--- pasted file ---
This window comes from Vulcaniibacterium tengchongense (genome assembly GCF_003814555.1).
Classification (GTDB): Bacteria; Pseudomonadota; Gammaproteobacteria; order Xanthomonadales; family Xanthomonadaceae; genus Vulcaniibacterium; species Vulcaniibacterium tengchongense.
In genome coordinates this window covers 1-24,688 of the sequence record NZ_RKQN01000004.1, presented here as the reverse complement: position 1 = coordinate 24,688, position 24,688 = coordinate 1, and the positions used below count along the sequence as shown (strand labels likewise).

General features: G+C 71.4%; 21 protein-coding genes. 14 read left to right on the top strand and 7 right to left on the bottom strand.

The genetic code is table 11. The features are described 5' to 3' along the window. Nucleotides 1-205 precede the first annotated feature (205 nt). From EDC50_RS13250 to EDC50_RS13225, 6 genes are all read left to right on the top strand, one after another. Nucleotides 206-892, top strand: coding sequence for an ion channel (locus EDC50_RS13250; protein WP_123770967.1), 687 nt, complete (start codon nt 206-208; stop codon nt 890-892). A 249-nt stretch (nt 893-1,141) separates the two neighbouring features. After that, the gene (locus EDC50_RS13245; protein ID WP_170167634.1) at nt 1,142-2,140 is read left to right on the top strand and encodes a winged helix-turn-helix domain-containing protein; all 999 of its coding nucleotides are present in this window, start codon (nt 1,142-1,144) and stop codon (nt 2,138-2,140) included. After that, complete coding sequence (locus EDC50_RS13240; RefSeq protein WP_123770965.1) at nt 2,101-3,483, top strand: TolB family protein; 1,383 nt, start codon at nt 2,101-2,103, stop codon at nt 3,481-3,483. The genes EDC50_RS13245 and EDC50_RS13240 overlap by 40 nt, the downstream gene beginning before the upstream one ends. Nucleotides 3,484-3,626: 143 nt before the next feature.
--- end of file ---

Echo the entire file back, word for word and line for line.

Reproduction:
This window comes from Vulcaniibacterium tengchongense (genome assembly GCF_003814555.1).
Classification (GTDB): Bacteria; Pseudomonadota; Gammaproteobacteria; order Xanthomonadales; family Xanthomonadaceae; genus Vulcaniibacterium; species Vulcaniibacterium tengchongense.
In genome coordinates this window covers 1-24,688 of the sequence record NZ_RKQN01000004.1, presented here as the reverse complement: position 1 = coordinate 24,688, position 24,688 = coordinate 1, and the positions used below count along the sequence as shown (strand labels likewise).

General features: G+C 71.4%; 21 protein-coding genes. 14 read left to right on the top strand and 7 right to left on the bottom strand.

The genetic code is table 11. The features are described 5' to 3' along the window. Nucleotides 1-205 precede the first annotated feature (205 nt). From EDC50_RS13250 to EDC50_RS13225, 6 genes are all read left to right on the top strand, one after another. Nucleotides 206-892, top strand: coding sequence for an ion channel (locus EDC50_RS13250; protein WP_123770967.1), 687 nt, complete (start codon nt 206-208; stop codon nt 890-892). A 249-nt stretch (nt 893-1,141) separates the two neighbouring features. After that, the gene (locus EDC50_RS13245; protein ID WP_170167634.1) at nt 1,142-2,140 is read left to right on the top strand and encodes a winged helix-turn-helix domain-containing protein; all 999 of its coding nucleotides are present in this window, start codon (nt 1,142-1,144) and stop codon (nt 2,138-2,140) included. After that, complete coding sequence (locus EDC50_RS13240; RefSeq protein WP_123770965.1) at nt 2,101-3,483, top strand: TolB family protein; 1,383 nt, start codon at nt 2,101-2,103, stop codon at nt 3,481-3,483. The genes EDC50_RS13245 and EDC50_RS13240 overlap by 40 nt, the downstream gene beginning before the upstream one ends. Nucleotides 3,484-3,626: 143 nt before the next feature.